A pan-London disabled people’s organisation (DPO) is to call on the capital’s mayor to do more to support disabled Londoners hit by the unfolding cost-of-living crisis.
Inclusion London said this week that food and energy bills have been rising sharply over the last six months, with further increases expected, while London has faced the highest levels of inflation across the UK since April 2021.
It believes the Greater London Authority (GLA), which is led by Labour’s Sadiq Khan, could take action to help disabled Londoners.
Initial findings from a small Inclusion London survey of advisers from London DPOs suggests disabled people have been struggling financially more than ever in the last few months, even before the latest energy price rises.
One adviser reported referring as many people to food banks in the four months between the start of November and the end of February as in the previous 12 months, and said that more people had approached her about problems paying fuel bills within the last month than in the previous year.
Another adviser reported that the number of disabled people seeking help with fuel costs had “increased dramatically”.
Many disabled people who face extra impairment-related energy costs have not been able to meet their basic needs because of large increases in their fuel bills, says Inclusion London.
Inclusion London, and other DPOs, will be meeting GLA next week to discuss the cost-of-living crisis and other key issues affecting disabled people.
Among its recommendations, Inclusion London is set to call for GLA to work with DPOs to increase awareness of existing advice, information and support for disabled people living in fuel poverty, and to improve the accessibility and disability-related content of the mayor’s cost of living hub.
It also wants GLA to commission research into the disproportionate impact of the crisis on disabled Londoners, and ringfence a third of the mayor’s Warmer Homes programme for properties occupied by disabled people.
Laura Vicinanza, Inclusion London’s policy and stakeholder engagement manager, said the cost-of-living crisis was having a significant impact on disabled people.
She said: “They are the worst-hit by this crisis, and they are struggling to make ends meet with the cost of food, and of fuel. They are really struggling.”
She highlighted the UK government’s refusal to raise benefits by the full rate of inflation, and its decision to remove the right to the Warm Home Discount from 290,000 claimants of disability living allowance and personal independence payment, both of which will have “a negative impact on Deaf and disabled people”.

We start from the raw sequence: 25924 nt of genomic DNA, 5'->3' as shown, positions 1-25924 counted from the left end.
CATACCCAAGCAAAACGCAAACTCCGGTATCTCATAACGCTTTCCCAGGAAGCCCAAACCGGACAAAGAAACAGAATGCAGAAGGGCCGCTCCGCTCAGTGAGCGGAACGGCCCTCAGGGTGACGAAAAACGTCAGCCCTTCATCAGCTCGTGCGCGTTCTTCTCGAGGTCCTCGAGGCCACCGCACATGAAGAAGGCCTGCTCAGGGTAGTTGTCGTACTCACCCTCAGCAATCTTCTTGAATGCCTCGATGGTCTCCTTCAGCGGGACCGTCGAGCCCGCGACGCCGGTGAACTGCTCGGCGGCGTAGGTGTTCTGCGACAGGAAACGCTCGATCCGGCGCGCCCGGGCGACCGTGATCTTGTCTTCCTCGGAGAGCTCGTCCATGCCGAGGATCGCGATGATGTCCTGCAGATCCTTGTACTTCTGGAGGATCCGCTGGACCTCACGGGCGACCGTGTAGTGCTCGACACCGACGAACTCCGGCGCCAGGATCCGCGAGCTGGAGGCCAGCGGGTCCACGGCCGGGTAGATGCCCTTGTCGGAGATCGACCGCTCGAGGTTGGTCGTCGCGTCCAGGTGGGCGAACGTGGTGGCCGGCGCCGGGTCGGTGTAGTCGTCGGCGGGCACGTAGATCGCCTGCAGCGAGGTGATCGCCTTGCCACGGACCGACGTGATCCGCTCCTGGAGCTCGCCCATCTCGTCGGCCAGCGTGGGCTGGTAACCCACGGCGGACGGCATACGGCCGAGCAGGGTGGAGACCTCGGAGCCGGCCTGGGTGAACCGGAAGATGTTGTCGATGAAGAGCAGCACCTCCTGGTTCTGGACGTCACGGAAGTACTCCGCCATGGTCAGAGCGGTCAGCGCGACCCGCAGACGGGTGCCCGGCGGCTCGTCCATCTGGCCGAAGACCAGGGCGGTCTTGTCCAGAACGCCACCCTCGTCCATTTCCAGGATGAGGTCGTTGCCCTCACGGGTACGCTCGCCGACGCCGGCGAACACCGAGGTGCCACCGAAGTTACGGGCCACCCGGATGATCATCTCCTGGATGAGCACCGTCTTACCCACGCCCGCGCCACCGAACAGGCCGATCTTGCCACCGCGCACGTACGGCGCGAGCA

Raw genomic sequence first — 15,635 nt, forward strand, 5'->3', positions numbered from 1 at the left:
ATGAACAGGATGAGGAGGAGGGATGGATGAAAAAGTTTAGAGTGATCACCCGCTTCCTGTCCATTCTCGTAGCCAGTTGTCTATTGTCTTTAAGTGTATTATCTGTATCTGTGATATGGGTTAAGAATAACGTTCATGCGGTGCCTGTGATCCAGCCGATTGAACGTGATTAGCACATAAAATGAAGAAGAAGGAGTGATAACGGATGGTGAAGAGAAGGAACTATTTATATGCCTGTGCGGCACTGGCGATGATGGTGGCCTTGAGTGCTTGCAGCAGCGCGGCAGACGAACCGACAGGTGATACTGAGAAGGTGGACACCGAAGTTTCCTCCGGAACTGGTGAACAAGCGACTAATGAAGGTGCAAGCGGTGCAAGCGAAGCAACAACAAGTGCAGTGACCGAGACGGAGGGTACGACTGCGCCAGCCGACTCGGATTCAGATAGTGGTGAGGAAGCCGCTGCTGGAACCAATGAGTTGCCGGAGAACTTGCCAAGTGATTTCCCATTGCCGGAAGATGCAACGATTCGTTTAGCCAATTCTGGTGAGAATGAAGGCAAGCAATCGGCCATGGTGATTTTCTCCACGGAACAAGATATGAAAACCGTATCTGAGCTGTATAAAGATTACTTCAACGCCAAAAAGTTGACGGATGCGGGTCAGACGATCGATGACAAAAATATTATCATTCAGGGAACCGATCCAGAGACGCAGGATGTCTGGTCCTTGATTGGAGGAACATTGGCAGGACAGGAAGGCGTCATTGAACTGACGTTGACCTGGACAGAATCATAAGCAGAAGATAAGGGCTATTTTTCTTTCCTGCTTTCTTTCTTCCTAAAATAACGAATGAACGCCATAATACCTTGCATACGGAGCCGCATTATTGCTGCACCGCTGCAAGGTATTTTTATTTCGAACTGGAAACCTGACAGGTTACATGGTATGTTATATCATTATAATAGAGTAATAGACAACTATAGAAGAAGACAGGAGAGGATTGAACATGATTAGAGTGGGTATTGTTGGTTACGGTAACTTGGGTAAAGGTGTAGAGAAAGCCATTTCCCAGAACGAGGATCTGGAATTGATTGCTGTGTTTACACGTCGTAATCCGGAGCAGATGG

She said London’s mayor could play an important role in easing the crisis.
She said: “The GLA can’t do what the national government can do, raising benefits or changing the eligibility of the Warm Home Discount, but the mayor can lobby national government to do that, and there are other things he can do.
“We need to make sure people have the means to be able to access advice and information, because we know digital exclusion is a very important issue.
“There is much more that can be done from a research perspective, with the lack of data on the numbers of disabled people affected.
“We look forward to engaging further with the GLA on this and working with them to implement our recommendations.”
Another key issue to be discussed by DPOs at next week’s GLA meeting is the planned expansion of the ultra low emission zone (ULEZ) across the whole of the capital next year.
Although many disabled people will benefit from a temporary exemption from the ULEZ daily charge of at least £12.50 for using older, more polluting vehicles, many others with significant mobility impairments will not.
Inclusion London wants to see all disabled people with blue parking badges exempt from the ULEZ charge.
It says the planned move could cause “real financial hardship to many deaf and disabled Londoners who already live in poverty and experience significant deprivation”.
Disabled people have already faced a “disproportionate adverse impact” from the expansion of ULEZ from central to inner London last autumn, it says.
Vicinanza said Inclusion London welcomed GLA’s initiatives to improve air quality in the city but was concerned that Deaf and disabled people would be worst hit by the expansion of ULEZ unless “significant changes” were made to the scheme and “necessary measures” put in place by GLA to mitigate the impact on Deaf and disabled Londoners.
Picture: London’s City Hall, the new home of the GLA
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